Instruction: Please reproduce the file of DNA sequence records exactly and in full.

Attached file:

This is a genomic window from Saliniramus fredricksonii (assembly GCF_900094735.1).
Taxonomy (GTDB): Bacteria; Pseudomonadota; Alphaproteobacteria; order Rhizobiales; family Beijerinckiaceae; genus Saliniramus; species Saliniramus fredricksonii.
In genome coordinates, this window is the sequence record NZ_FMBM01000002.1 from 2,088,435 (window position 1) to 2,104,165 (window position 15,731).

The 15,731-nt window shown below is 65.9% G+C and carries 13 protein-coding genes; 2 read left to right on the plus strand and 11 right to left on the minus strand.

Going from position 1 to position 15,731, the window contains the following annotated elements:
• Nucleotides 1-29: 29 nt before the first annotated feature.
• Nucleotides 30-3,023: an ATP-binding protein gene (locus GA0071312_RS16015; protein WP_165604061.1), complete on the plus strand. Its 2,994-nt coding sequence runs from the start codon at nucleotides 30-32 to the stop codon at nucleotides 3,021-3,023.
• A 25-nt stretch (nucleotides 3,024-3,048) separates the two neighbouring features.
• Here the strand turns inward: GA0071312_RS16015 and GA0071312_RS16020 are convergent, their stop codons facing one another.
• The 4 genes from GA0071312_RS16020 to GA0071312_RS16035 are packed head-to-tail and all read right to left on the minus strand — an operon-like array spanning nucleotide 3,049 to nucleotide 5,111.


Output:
This is a genomic window from Saliniramus fredricksonii (assembly GCF_900094735.1).
Taxonomy (GTDB): Bacteria; Pseudomonadota; Alphaproteobacteria; order Rhizobiales; family Beijerinckiaceae; genus Saliniramus; species Saliniramus fredricksonii.
In genome coordinates, this window is the sequence record NZ_FMBM01000002.1 from 2,088,435 (window position 1) to 2,104,165 (window position 15,731).

The 15,731-nt window shown below is 65.9% G+C and carries 13 protein-coding genes; 2 read left to right on the plus strand and 11 right to left on the minus strand.

Going from position 1 to position 15,731, the window contains the following annotated elements:
• Nucleotides 1-29: 29 nt before the first annotated feature.
• Nucleotides 30-3,023: an ATP-binding protein gene (locus GA0071312_RS16015; protein WP_165604061.1), complete on the plus strand. Its 2,994-nt coding sequence runs from the start codon at nucleotides 30-32 to the stop codon at nucleotides 3,021-3,023.
• A 25-nt stretch (nucleotides 3,024-3,048) separates the two neighbouring features.
• Here the strand turns inward: GA0071312_RS16015 and GA0071312_RS16020 are convergent, their stop codons facing one another.
• The 4 genes from GA0071312_RS16020 to GA0071312_RS16035 are packed head-to-tail and all read right to left on the minus strand — an operon-like array spanning nucleotide 3,049 to nucleotide 5,111.